So the Kindle is doing the same thing the consumer would do. The consumer takes the "digits" and turns them into a book or a performance -- so what's the difference between the Kindle and the average person either reading or performing the book?

We're just not going to agree on this. As we see it, the difference is, the machine playing an audio version that the publisher often does not have the right to sell. They do not have the multimedia or audio right that goes with the electronic book. As a matter of contract, we have a problem and as a matter of copyright, we have a problem.

I'm certain you've taken a long look at what's happened in the music industry, and what's now happening in the film industry. Is there a reason that you would want to fight technology at this juncture as opposed to actively...

We don't want to fight it, we want it to be licensed. We think the lesson from the music industry is to make stuff available at reasonable price, and that's what we want to do. We want to enable this market, but we don't want Amazon to take control of it by default. We think it's something that is rightfully the rights holders' to license.

Have you spoken to Amazon? What's been the response?

I'm not going to discuss communication with Amazon.

But you'll say that you have communicated with Amazon.


Amazon owns Audible, which is the largest seller of audiobooks. Doesn't it seem a little incongruous of the Authors Guild to claim that Amazon is trying to destroy the market for audiobooks when they profit immensely from it?

Sure. They see ebook as a potentially bigger market than audiobooks.

Does the Authors Guild think that's true?

There's nothing inconsistent if that's their view. If they think ebooks are going to be a more important market than audiobooks then what they're doing might make perfect sense.

It sounds like fundamentally the Authors Guild is looking for a payment -- not necessarily an ajudication from a court, but a straightforward payment of increased license fees for an ebook edition to cover the potential lost sales of an audiobook.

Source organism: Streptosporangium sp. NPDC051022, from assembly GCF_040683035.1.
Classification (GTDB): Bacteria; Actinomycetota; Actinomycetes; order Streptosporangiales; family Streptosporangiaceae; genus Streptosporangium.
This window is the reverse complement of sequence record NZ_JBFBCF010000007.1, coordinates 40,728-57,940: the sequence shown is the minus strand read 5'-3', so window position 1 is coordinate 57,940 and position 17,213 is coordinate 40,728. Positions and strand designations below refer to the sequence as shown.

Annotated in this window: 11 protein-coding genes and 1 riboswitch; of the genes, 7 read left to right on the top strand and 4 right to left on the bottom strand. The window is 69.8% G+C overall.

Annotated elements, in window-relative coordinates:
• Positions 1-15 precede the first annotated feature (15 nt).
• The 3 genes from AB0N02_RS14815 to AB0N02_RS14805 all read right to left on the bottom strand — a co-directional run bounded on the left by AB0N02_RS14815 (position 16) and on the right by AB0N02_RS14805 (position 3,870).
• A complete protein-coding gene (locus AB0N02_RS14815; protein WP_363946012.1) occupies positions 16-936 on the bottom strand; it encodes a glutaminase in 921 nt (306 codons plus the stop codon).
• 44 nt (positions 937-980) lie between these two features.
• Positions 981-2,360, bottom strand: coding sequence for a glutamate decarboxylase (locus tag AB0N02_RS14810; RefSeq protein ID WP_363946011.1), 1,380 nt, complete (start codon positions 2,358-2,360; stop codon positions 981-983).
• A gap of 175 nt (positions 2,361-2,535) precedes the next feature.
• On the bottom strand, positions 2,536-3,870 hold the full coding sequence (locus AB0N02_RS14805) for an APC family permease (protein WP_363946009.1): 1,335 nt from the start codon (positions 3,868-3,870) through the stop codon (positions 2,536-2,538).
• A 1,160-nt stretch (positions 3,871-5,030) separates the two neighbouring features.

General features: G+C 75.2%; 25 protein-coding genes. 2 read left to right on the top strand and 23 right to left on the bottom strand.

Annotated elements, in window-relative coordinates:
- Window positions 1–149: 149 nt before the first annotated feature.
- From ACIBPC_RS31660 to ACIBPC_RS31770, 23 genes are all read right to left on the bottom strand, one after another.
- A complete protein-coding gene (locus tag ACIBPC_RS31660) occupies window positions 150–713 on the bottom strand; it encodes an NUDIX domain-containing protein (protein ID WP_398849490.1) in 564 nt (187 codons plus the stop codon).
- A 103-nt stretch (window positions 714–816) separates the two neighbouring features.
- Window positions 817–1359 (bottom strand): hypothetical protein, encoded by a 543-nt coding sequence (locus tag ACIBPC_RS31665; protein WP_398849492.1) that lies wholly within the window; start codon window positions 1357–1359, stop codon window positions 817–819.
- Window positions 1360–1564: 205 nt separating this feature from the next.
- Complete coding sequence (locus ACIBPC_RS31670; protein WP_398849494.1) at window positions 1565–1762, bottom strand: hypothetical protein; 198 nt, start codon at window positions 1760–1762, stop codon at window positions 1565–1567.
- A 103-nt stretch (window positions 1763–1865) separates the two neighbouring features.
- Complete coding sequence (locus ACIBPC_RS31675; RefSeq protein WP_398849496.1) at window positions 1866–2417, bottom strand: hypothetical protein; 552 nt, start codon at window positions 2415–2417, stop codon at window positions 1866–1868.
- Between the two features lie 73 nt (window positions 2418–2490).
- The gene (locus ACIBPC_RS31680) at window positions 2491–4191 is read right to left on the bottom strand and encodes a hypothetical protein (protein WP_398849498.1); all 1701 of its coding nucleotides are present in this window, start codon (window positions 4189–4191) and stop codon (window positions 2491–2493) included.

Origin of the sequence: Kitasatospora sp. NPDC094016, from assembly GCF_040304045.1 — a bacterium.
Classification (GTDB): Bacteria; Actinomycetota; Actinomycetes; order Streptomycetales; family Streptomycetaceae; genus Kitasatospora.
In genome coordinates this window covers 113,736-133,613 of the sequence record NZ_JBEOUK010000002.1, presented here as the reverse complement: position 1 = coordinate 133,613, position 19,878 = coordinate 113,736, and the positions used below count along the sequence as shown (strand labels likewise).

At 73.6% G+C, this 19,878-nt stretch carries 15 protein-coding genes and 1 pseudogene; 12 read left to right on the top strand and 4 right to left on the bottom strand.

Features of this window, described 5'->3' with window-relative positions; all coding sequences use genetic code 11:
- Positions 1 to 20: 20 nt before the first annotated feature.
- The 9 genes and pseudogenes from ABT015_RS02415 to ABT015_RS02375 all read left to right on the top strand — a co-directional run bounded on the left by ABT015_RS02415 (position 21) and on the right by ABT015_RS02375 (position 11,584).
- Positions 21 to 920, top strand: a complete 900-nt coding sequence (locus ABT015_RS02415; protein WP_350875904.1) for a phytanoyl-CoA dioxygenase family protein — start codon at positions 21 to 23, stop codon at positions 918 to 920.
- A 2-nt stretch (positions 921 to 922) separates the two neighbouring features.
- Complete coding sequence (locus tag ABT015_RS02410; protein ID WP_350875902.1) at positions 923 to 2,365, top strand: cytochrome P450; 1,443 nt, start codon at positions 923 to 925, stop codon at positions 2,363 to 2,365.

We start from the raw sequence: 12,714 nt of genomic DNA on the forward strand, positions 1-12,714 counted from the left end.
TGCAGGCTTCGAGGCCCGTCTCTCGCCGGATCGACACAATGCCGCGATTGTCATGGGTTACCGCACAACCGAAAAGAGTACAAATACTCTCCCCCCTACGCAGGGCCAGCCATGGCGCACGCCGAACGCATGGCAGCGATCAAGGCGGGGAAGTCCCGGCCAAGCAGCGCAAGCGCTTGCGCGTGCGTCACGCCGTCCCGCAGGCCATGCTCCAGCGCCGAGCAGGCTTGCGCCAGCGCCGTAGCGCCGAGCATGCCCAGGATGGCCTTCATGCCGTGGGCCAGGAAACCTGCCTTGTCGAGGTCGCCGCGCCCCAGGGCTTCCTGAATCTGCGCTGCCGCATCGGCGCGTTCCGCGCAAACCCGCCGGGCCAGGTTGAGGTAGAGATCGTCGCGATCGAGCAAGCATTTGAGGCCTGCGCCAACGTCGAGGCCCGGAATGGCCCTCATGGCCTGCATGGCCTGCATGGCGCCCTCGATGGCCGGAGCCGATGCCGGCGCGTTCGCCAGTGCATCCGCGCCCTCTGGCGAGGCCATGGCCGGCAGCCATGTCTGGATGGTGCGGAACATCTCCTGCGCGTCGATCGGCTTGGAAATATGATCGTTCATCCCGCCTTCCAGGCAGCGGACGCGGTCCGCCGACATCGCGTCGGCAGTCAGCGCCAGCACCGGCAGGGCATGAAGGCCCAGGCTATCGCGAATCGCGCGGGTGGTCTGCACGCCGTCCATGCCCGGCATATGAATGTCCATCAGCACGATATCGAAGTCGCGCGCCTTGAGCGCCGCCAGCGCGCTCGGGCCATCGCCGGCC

Well, this is a new market. You keep coming back to loss of audiobook sales, but that's not necessarily the way this should go. In any business you try not to play a zero-sum game, you're trying to grow markets. Publishing, like many other media industries, needs revenue sources.

So you see four markets: print books, ebooks, audiobooks and now text-to-speech ebooks?

Text-to-speech ebooks and potentially text to speech pure audiobooks.

And you think those will be cheaper than the performed audiobooks and that people will buy them.

I would imagine.

What's the feedback from members of the Authors Guild been?

They have been overwhelmingly positive and supportive of our position.

So the vocal dissenters that we've heard, are not...

They're few and far between.

What's your ideal resolution to this debate? What would you tell the average consumer who sees the Authors Guild saying that he -- and this is the perception -- that he shouldn't be allowed to read a book?

They can read a book! Of course they can read a book. We've never taken a position other than that they're allowed to read a book aloud to their kids. Private performances are unregulated by copyright law. We feel the ideal solution is one where there's an add-on for electronic books and text-to-speech functionality and the market is enabled for that functionality.